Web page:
“Then I looked at the press images again. This time, however, in an abstracted way. Suddenly, I remembered some shapes or fragments from Hiroshige’s coloured wood pieces [Utagawa Hiroshige was a major 19th century Japanese painter – E.B.] In the next step, I began to try out how collages of these woodcuts coincided with collages of the press pictures and immediately felt that their combination visualised the right entrance into my story. Untouched nature from pre-industrial times and destroyed nature and culture from the time after the nuclear catastrophe merged together in an image plane,” Schweizer says about the development process of the first collages series.
“The children’s flag seemed to me the ideal basic element in its format and image statement. Only the right paper was missing. The material is always very important to me, since every type of material also has its own story. I then began to try to print the red sun on Japanese paper. This was very difficult. The soft, very thin paper ripped quickly and absorbed a tremendous amount of colour, which greatly impaired saturation. So I experimented for a while until the result satisfied me. And during this experiment, I realised that the repetition of the roundness of the sun with the collages embedded was somewhat like a vew from a window – like from a porthole. And this was an association that was a wonderful way to look at the overall statement, looking backwards to the future”, is how he explains the development of the format as well as the special significance of the material.
The two other folders are in portrait format. The second series has the addition of TENEBRAE · FUKUSHIMA. “Tenebrae refers to a particular Christian worship service that, in Holy Week, symbolises the suffering filled with fear with symbolic rituals of darkness. I once coincidentally experienced this sort of worship in Italy. It was incredibly disturbing,” says Schweizer, explaining the title. In this series, the press pictures of the Japanese catastrophe in Fukushima merge with excerpts of surrealistic works by Max Ernst, Man Ray, and Marcel Duchamps. Contrary to the delicacy of the first series, the compositions created here appears imaginative, loud, colourful, intrusive, disturbing …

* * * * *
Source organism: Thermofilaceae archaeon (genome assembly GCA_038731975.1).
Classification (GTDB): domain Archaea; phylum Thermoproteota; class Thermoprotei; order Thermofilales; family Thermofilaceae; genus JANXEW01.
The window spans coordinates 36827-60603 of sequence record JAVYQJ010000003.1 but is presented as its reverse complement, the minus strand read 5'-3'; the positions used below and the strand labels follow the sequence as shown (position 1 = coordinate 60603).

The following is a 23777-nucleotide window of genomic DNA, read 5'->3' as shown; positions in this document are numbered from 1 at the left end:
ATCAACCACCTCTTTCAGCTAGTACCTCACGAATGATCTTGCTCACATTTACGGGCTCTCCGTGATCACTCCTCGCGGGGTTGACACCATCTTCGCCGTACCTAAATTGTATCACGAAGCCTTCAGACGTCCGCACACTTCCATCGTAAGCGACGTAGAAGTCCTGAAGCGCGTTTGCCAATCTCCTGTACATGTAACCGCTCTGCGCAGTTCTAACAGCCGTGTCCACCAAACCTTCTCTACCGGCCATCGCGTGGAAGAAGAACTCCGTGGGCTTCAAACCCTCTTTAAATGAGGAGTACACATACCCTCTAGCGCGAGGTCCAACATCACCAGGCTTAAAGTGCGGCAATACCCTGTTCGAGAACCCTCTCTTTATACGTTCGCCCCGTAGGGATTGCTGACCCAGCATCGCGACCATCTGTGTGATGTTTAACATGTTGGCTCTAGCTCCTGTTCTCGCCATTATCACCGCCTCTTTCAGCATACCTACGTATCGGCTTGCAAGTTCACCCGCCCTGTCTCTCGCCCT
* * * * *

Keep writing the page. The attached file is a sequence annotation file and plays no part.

Examples of the second series TENEBRAE · FUKUSHIMA of the work IL COR COMPUNTO · TREUNDICI (Digital print on Japan paper)
Finally, the third series has the additional title ECCE HOMO · PER ETTORE MAJORANA. Again, a coding. [Ecce homo = “Behold, a man,” Ettore Majorana is the name of an Italian physicist] Just as in the first series, the silhouette of the sun set the template for the collage, in this series it is the silhouette of the Minister of State who at that time regularly publicly announced the latest results of the Fukushima disaster. In the collage he appears to be gradually changing and finally dissolving. The respective backgrounds of the individual collages form romantic skies from Caspar David Friedrich’s paintings.
Beispiele aus der dritten Serie ECCE HOMO · PER ETTORE MAJORANA des Gesamtwerks IL COR COMPUNTO · TREUNDICI (Digitaldruck auf Japanpapier)
“The story of the angel, looking backwards into the future, has a good ending in spite of everything,” I try to interpret the last page. “Good is perhaps overstating it. It’s an open ending, but a hopeful one. And this also matches the whole credo of my work: I do not want to look backwards into the future, but forward … with images of hope,” says Schweizer.
We go into this credo in more depth with coffee and cake in the winter garden.
But that is not all. I would like to learn more about the installation “Experimental designs”, which we are now standing in front of. Labels are attached on it with names such as Marie Curie, Otto Hahn, Enrico Fermi and Edward Teller. “These are names of important chemists and physicists, the installations are their portraits,” is the answer. Each contains an allusion to the work or person portrayed, Schweizer explains lightly. The material description, which I find later in a catalogue  awakens repressed memories of my physics lessons: beakers, tubs, cylinders, petri dishes, metal discs, mirrors and glass, piston rings, metal weights, rubber, gelatine, water, glacial acetic acid, uranium … The transition of physical and artistic fields of experimentation seems to be fluid here.
 Helmut Schweizer. Laboratorium. 1969 – 2010. Hg.: Barbara Hofmann-Johnson u. Susanne Pfleger. Wolfsburg 2011, S. 52.